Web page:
Driving in Iceland
Are you planning a road trip to Iceland? Self-drive tours are a fantastic way to experience Iceland but driving in a foreign country can be vastly different to what you're used to from back home.
Useful video on how to drive in Iceland
Tips on driving in Iceland
- Slow down when you meet other vehicles, especially when driving on gravel roads.
- Where the road changes from a paved road to a gravel road, you need to slow down considerably. Many serious accidents occur every year at such places, especially among drivers who are unfamiliar with such road conditions, losing control of their vehicle and driving off the road.
- Blind summits are common in Iceland. Slow down and keep to the right-hand edge of the road.
- There are many one-lane bridges in Iceland. Slow down and use caution when driving across them.
- Many Icelandic roads are raised on embankments against winter snows. Therefore, roll-over accidents often occur when drivers lose control of their vehicles and drive off the road. Such accidents can be very serious, especially when seat belts are not used.
- In the summertime, there is sunlight 24 hours a day. Drivers need to be aware of this and not drive for too long, as they might otherwise fall asleep behind the wheel.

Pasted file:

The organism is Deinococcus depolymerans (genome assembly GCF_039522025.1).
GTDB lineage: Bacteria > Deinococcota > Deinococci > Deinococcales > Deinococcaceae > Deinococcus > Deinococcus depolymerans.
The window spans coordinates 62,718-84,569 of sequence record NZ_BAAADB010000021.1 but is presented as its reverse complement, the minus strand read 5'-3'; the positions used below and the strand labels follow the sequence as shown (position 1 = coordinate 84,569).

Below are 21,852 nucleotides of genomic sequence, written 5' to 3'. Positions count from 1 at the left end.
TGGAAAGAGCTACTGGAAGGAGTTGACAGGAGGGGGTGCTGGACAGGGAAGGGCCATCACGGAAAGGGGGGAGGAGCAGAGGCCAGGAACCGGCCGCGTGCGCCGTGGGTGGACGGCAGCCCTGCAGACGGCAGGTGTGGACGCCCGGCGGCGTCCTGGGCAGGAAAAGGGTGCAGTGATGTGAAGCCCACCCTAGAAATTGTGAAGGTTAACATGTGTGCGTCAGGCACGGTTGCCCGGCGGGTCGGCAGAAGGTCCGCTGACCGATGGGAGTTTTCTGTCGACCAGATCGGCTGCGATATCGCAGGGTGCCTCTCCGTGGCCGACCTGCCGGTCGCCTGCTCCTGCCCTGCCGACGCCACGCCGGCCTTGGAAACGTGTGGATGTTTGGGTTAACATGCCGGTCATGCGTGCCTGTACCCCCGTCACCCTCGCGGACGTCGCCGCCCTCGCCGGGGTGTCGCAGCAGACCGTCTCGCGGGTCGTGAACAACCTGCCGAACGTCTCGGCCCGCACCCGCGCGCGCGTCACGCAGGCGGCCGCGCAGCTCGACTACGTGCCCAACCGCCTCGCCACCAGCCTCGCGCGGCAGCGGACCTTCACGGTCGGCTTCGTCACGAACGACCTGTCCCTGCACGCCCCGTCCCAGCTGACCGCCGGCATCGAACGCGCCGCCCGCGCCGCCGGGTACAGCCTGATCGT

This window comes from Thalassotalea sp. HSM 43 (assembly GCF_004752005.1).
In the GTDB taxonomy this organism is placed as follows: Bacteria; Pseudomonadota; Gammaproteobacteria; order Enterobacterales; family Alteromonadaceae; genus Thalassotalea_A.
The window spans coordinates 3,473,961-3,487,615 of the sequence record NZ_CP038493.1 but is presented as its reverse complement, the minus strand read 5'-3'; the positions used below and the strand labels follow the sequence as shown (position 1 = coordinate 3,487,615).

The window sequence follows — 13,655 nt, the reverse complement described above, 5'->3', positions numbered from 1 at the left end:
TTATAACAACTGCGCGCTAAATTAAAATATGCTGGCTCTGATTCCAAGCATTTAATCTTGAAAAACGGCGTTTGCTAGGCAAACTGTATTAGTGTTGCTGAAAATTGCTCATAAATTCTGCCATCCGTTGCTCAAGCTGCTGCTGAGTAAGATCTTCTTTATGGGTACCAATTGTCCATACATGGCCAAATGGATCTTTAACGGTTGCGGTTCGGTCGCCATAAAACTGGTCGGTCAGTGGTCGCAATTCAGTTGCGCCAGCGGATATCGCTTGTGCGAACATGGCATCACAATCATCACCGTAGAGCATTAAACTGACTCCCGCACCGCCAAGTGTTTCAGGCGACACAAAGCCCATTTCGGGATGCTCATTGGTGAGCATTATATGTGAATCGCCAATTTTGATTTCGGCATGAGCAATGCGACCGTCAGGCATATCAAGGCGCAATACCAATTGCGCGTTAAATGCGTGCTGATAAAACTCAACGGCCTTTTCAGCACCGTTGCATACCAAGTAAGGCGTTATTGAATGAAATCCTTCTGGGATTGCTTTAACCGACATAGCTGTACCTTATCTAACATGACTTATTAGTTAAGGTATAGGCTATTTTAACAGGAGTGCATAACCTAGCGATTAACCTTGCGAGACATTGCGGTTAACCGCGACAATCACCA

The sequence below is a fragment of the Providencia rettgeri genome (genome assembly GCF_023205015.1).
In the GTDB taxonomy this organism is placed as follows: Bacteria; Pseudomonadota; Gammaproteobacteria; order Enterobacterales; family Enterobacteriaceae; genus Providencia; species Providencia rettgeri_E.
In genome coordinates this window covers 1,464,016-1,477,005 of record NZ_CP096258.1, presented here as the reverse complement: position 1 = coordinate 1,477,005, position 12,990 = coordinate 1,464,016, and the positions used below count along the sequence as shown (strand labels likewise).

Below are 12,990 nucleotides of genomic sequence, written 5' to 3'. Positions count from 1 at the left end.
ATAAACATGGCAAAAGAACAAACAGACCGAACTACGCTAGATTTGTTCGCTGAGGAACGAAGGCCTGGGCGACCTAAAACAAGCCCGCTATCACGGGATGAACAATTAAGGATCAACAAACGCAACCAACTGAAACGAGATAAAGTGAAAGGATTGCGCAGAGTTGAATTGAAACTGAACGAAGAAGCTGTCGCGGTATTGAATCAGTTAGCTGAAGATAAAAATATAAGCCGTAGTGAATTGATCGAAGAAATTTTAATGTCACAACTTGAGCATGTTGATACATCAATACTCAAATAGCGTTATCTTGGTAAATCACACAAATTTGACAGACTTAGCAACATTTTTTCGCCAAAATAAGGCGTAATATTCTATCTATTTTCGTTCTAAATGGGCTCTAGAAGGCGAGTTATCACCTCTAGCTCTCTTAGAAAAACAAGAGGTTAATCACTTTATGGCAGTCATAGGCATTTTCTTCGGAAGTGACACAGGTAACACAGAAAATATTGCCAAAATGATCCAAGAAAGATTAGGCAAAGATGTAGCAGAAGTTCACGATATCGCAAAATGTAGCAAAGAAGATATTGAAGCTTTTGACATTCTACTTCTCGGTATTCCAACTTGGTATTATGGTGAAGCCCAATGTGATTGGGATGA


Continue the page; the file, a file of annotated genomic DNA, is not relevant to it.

- The speed limit in urban areas is normally 50 km per hour. Outside towns, it is 90 km on paved roads and 80 km on gravel roads. Always adjust your speed to the driving conditions.
- Domestic animals are often close to, or even on, country roads. Drivers who hit animals may be required to pay for the damage.
- The use of hands-free kits is compulsory for mobile phone use whilst driving.
- Driving while intoxicated from drug or alcohol use is prohibited.
- Headlamps are required to be lit 24 hours a day while the vehicle is in operation.
- The use of front and back seat belts is compulsory - they save lives.
- For more information about road conditions, please see this website: www.road.is.
- Safetravel.is - The Icelandic Association for Search and Rescue.
- Vedur.is - Weather forecasts from The Icelandic Meteorological Office.
- Road.is - Road conditions from the Icelandic Road and Coastal Administration (IRCA).
- The 112 app - The Icelandic emergency number app with location based services.
- How to drive in Iceland - Instructional video from IRCA.